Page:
Re: Plants of Middle-earth

Hmm, greenhouses. I don't doubt that the Gondorians would have had the technology, but would they have been able to produce it in large enough amounts, even in greenhouses, for the effort to be worthwhile?

Come to think of it, what would the climate of Gondor's southern shore have been like? More exposed than southern Europe on the Mediterranean, so perhaps not so warm. More open than the Gulf Coast of North America, too. Anyone here a relative expert on the Atlantic coast of Spain & Portugal? I don't think it would be as dry as the coast of Southern California - perhaps like the northern California coast and up into Oregon? That's how I imagine the West coast of ME off of Eriador - the forests of the Blue Mountains I always envision as temperate rainforests, like on the Olympic Peninsula of Washington State.

Anyway, I say preserved and crystallized ginger (as well as powdered and dried roots) will be the most recognized forms of it, and that it will be a rare and valuable spice.

Ang

 

 

Re: Plants of Middle-earth

Hmm, greenhouses. I don't doubt that the Gondorians would have had the technology, but would they have been able to produce it in large enough amounts, even in greenhouses, for the effort to be worthwhile?

I have in mind something like the greenhouses built by the aristocracy of Europe in ca. the 18th c., not for commercial purposes so much as for luxuries. Things like growing pineapple in France and England. I could see that happening at the height of Gondor's glory, at least, and once the initial investment in glass etc. is made maintenance might not be unbearably expensive.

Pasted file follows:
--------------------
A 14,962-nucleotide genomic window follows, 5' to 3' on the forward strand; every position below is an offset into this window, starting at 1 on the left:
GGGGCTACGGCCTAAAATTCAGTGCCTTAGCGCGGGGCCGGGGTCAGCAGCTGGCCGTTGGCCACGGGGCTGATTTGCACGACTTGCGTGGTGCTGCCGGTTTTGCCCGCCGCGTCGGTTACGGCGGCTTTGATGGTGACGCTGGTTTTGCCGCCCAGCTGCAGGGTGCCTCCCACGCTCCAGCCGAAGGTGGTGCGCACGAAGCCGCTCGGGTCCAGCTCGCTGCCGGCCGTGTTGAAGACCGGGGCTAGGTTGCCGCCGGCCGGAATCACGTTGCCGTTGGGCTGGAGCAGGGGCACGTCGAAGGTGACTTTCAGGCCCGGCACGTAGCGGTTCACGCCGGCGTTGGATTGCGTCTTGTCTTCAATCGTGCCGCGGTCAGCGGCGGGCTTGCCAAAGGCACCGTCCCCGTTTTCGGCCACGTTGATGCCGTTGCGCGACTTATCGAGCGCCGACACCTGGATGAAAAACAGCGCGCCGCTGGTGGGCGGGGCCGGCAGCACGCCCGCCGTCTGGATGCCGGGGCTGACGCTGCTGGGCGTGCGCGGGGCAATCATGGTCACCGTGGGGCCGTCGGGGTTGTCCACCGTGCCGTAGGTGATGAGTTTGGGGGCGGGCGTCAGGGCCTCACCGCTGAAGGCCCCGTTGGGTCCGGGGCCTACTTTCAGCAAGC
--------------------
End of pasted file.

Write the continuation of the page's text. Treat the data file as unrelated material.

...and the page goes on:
Have been to the Atlantic coast of Spain precisely once, back in 1985, in April. The water was chilly, that's all I remember. I don't recall the air being too cold.

The southern coast of Gondor - maybe like the French Mediterranean coast? Didn't JRRT compare Minas Tirith to Venice at one point? So even if the coast is more exposed, it would be even further south, which would presumably compensate? I basically think of S. Gondor as having a Mediterranean-type climate. Stuff like rosemary and oregano would probably grow wild. Not warm enough or wet enough for wild ginger though.

Cel

 

 

Re: Plants of Middle-earth

What plants would they eat for food then? Spinach? Cabbage? Corn? That doesn't sound right somehow..

What are some common indigenous European plants?

Do you think they would have truffles since they already have assorted mushrooms?

Where are some of the best lands for agricultural in Middle Earth?

 

 

Re: Plants of Middle-earth

The Gaffer mentions cabbages, Sam mentions potatoes. I'm sure onions and carrots, turnips, wheat, barley, rye. Apples. Grapes. Pot-herbs which would include spinach and chard and so forth. Leeks.

Corn - well, maize is an American plant in origin, so you'd think not, but so were potatoes and those are explicitly mentioned. So maybe PJ's field of corn wasn't so far off the mark. If corn, then perhaps also tomatoes and peppers.

No idea on truffles.

The Shire was very good farming land. Probably the area around Dale. Some of Gondor must have been, too; we know there was some farming done between Minas Tirith and the Anduin, and I'm sure elsewhere as well.

Celandine